As you might know if you read our blog, I love playing games in class. Today I wanted to share a game that my students love and I played with them at the beginning of the school year with you. It is memory! I teach art to students in my K-12 school and I played it with every level - elementary, middle and high school and it was a hit with each class. I highly recommend you play this in your classroom!
I set up my homemade memory game on my whiteboard but really all you need is some wall space. I prefer things even so I marked little dots five across and five down to set up my board. You can use as many pieces as you want but I decided to use 25. Then, on each dot I wrote down terms, definitions and class procedures. If you are using a wall and not a board you can use Post-It notes to accomplish this. Since I had an uneven number of spaces I had one square that was blank that did not match to anything. I drew a sad face on that one - it was sad it didn't have a partner!
You can use anything for memory so it is perfect for every subject area. Instead of putting down things that match exactly, however, use two things that go together. You can do this with vocabulary and definitions, completing a sentence, or even math problems. On my game I used some vocabulary to gauge their knowledge of art and some class procedures. For example, when they lifted one area it showed "2-D" which matched with "Flat artwork such as drawing or painting." Procedures helped them learn the routing for my classroom. "Pick up folder and sit quietly," matched with, "Do when you enter the classroom." Math problems would be great to pair problems with answers. History or geography have great possibilities as well for the game.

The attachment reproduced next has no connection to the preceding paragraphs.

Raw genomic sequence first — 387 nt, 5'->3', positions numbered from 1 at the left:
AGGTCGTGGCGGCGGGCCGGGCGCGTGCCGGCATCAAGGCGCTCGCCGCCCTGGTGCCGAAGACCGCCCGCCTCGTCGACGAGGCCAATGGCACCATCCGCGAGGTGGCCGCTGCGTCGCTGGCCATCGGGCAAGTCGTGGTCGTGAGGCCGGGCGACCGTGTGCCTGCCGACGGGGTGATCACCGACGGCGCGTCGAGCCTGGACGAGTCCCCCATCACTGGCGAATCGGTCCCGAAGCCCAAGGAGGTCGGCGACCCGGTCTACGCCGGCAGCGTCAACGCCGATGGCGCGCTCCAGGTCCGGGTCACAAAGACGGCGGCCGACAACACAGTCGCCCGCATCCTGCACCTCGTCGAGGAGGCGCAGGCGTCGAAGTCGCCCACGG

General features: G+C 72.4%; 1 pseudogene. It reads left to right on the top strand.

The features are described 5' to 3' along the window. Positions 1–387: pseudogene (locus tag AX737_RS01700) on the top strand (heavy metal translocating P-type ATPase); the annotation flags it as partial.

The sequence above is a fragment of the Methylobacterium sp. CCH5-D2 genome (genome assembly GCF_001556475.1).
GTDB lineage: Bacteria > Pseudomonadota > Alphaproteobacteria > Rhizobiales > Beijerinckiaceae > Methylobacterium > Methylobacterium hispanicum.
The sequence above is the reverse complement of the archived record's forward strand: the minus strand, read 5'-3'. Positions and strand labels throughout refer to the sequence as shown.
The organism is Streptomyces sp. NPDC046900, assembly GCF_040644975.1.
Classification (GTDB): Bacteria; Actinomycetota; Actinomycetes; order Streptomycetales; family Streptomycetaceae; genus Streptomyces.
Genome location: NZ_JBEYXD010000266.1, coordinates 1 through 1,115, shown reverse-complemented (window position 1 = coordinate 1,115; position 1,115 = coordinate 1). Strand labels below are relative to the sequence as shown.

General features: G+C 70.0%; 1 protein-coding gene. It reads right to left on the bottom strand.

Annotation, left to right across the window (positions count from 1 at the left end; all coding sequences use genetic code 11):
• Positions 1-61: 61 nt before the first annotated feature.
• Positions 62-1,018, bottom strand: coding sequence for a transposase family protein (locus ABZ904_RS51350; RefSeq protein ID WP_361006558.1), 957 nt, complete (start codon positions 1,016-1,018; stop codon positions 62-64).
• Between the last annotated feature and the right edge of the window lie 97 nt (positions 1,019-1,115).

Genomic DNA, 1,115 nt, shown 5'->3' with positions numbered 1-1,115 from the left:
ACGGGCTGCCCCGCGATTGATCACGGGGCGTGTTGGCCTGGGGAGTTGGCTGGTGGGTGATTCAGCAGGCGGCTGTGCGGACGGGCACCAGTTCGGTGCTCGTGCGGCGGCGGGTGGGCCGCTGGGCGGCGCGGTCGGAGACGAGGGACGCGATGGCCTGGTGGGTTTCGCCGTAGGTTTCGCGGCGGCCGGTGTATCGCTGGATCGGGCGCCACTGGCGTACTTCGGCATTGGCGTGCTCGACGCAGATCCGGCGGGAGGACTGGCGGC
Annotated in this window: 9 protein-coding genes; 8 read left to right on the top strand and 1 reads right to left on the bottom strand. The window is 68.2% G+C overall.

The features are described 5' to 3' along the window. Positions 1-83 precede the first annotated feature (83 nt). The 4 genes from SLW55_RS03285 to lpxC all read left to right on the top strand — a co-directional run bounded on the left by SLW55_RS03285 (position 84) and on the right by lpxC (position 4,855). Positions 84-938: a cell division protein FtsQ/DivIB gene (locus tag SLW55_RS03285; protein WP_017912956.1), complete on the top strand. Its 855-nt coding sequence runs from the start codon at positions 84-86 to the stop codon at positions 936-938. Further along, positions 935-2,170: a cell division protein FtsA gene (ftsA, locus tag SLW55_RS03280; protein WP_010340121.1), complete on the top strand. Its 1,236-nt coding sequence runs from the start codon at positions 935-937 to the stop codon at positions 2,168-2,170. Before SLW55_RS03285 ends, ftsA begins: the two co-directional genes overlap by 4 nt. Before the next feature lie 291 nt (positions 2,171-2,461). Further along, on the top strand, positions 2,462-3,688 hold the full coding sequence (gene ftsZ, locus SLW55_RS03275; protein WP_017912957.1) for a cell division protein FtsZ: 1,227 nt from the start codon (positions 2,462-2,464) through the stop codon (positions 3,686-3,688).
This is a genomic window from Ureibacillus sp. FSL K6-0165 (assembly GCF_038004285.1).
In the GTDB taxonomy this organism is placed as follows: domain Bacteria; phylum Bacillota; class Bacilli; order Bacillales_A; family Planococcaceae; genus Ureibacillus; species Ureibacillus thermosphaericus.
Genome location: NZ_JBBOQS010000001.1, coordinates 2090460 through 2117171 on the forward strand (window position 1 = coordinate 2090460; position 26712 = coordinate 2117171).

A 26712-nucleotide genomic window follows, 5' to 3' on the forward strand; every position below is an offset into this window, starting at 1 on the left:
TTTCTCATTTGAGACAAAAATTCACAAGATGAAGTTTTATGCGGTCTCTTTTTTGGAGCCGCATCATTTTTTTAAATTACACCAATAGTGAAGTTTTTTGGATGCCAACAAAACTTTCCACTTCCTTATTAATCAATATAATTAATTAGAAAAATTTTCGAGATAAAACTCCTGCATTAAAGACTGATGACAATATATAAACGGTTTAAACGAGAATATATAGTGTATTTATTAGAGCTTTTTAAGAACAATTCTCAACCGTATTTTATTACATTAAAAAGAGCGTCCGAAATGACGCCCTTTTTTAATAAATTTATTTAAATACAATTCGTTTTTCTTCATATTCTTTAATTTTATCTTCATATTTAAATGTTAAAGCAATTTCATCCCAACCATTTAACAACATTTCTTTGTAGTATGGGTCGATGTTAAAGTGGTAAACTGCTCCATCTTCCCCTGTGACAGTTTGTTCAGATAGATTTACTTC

After I wrote my definitions, I covered them up. You can use any type of paper to create the memory cards to cover your words and terms. I cut pieces of copy paper in half and taped them over each word & definition. I could still see through after doing this, however, so I put a Post-It note to cover the center so the words could stay hidden.
When students go up to the board they lift up two sheets of paper during their turn and if they match they remove them from the board. I divided them into teams and had students take turns. I allowed them to have help from their team if their team knew where a match was.
This game didn't take long to set up and it was fun to see them so excited to play. Let me know if you end up trying or have tried this in your classroom!